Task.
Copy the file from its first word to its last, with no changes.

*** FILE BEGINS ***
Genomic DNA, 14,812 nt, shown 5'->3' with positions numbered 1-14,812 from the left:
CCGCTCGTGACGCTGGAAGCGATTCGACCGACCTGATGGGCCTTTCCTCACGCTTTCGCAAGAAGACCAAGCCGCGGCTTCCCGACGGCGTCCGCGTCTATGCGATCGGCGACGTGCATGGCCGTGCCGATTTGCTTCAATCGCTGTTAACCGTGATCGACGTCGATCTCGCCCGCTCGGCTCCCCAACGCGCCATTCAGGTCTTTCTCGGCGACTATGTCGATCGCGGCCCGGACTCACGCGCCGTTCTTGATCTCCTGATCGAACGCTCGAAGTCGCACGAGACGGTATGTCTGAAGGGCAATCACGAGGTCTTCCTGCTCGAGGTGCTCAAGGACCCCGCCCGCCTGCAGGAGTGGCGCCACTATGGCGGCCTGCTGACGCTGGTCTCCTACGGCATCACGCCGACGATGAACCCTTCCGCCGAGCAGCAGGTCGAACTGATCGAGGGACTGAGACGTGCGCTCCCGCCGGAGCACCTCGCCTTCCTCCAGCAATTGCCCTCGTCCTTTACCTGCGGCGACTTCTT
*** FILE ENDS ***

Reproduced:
Genomic DNA, 14,812 nt, shown 5'->3' with positions numbered 1-14,812 from the left:
CCGCTCGTGACGCTGGAAGCGATTCGACCGACCTGATGGGCCTTTCCTCACGCTTTCGCAAGAAGACCAAGCCGCGGCTTCCCGACGGCGTCCGCGTCTATGCGATCGGCGACGTGCATGGCCGTGCCGATTTGCTTCAATCGCTGTTAACCGTGATCGACGTCGATCTCGCCCGCTCGGCTCCCCAACGCGCCATTCAGGTCTTTCTCGGCGACTATGTCGATCGCGGCCCGGACTCACGCGCCGTTCTTGATCTCCTGATCGAACGCTCGAAGTCGCACGAGACGGTATGTCTGAAGGGCAATCACGAGGTCTTCCTGCTCGAGGTGCTCAAGGACCCCGCCCGCCTGCAGGAGTGGCGCCACTATGGCGGCCTGCTGACGCTGGTCTCCTACGGCATCACGCCGACGATGAACCCTTCCGCCGAGCAGCAGGTCGAACTGATCGAGGGACTGAGACGTGCGCTCCCGCCGGAGCACCTCGCCTTCCTCCAGCAATTGCCCTCGTCCTTTACCTGCGGCGACTTCTT